From the moment of her entrance the luncheon party was transformed for Lord Copper; he had gotten a new angle on it. He knew of Mrs Stitch; from time to time he had seen her in the distance; now for the first time he found himself riddled through and through, mesmerized, inebriated. Those at the table witnessing the familiar process, began to conjecture, in tones which Lord Copper was too much entranced to overhear, what Julia could possibly want of him. "It's her model madhouse", said some; "she wants the caricaturists to lay off Algy," said others; "Been losing money," thought the second footman (at Lady Metroland's orders he was on diet, and lunchtime always found him in a cynical mood); "a job for someone or other," came nearest the truth, but no one thought of John Courteney Boot until Mrs. Stitch brought him into the conversation. Then they all played up loyally.
"You know," she said, after coaxing Lord Copper into an uncompromising denunciation of the Prime Minister's public and private honesty, "I expect he's all you say, but he's a man of far more taste than you'd suppose. He always sleeps with a Boot by his bed".
"A boot?" asked Lord Copper, trustful but a little bewildered.
"One of John Boot's books."
The luncheon party had got their cue.
"Dear John Boot," said Lady Metroland; "so clever and amusing. I wish I could get him to come and see me more often."
"Such a divine style," said Lady Cockpurse.
The table buzzed with praise of John Boot. It was a new name to Lord Copper. He resolved to question his literary secretary on the subject. He had become Boot-Conscious13.

39It is the ineptitude of Lord Copper's literary editor, Salter, and his confusion of John with William that lead to the mixup in the distant cousins' identity and result in William's fundamentally unsought-for and altogether unwanted mission to Ishmaelia, as stringer for the Beast. His existential predicament is either to accept or face immediate dismissal from his position as The Beast's  nature correspondent. Confronted with such a dilemma, William chooses what for him represents an inhuman sacrifice, one which he nonetheless reluctantly yet heroically undertakes, like some Kierkegaardian knight of the absurd, in order to preserve his ancestral home and those family members who depend upon him for subsistence, ever hopeful that a benign deity will extricate him from his dilemma unscathed.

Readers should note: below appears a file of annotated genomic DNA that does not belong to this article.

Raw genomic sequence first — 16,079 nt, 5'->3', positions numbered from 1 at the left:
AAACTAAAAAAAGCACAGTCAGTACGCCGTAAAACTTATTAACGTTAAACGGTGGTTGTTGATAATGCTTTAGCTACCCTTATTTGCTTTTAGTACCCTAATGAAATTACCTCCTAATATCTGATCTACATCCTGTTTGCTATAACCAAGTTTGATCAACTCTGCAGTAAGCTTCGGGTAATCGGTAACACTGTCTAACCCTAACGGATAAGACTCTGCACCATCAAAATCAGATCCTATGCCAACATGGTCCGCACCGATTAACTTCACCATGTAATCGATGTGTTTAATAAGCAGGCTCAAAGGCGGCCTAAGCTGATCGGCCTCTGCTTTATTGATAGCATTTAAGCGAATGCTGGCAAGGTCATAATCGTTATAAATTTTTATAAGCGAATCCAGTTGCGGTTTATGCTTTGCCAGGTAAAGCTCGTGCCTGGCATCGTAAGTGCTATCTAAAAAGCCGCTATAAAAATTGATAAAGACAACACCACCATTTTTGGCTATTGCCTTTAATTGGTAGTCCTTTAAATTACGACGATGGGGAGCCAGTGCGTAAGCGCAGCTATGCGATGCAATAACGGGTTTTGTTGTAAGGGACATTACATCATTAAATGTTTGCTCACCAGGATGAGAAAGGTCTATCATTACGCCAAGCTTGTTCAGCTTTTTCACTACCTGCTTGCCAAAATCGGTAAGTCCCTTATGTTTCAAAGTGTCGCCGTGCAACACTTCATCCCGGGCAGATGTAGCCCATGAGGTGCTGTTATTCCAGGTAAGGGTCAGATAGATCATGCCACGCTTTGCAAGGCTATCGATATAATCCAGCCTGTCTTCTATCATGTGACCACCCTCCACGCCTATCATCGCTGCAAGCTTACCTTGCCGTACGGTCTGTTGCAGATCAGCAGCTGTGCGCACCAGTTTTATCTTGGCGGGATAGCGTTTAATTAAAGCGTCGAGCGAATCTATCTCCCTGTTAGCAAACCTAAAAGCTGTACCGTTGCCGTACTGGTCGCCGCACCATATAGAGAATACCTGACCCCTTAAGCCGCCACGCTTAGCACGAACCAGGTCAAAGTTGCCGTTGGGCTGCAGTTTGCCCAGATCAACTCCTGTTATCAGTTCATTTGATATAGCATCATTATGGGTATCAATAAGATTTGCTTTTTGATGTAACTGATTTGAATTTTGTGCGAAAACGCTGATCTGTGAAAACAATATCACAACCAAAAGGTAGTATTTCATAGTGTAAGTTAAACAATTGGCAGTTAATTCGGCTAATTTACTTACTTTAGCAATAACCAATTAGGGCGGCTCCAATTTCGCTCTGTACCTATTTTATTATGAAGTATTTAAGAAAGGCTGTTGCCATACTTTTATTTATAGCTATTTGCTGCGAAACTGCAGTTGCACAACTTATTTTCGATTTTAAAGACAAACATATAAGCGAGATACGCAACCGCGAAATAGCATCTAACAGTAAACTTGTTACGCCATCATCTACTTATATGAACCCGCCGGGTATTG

40What ensues is a satirical insight into the nature and influence of the alliance between industry and politics and the corruption of those in power in a struggle that reflects Waugh's interpretation of both the Spanish Civil War and the Italian invasion of Ethiopia14. But more than anything else, the novel is a satire on the contemporary press and its management of news, as well as its manipulation of foreign policy, which, surprisingly, foreshadows Orwell's "Politics and the English Language," in its incisiveness. Thus, one might expect that Waugh's political feelings would be very much in evidence and that with his professed bias for Mussolini and Franco, he would seize the opportunity to make the novel an endorsement of Fascism. However, such is happily not the case. As in Black Mischief, all shades of the political spectrum are represented as equally incompetent and equally incapable of maintaining order. This, of course, only heightens the acid pessimism of the novel, where William begins to figure as a kind of modern-day Candide.

41Salter, Lord Copper's secretary, tries rather ineffectually to point out the complexities of the goings on in Ishmaelia and the government's interest in them to an ingenuous William, early in the novel, in a scene which closely resembles Humpty Dumpty's explication de texte of The Jabberwock to Alice in Lewis Carroll's Through the Looking Glass:

"I don't suppose that after what Lord Copper has said there is anything more you want to know."
"Well, there is one thing. You see I don't read the papers very much. Can you tell me who is fighting whom in Ishmaelia?"
"I think it's the Patriots and the Traitors."
"Yes, but which is which?"
"Oh, I don't know that. That's  Policy, you see. It's nothing to do with me. You should have asked Lord Copper."
"I gather it's between the Reds and the Blacks."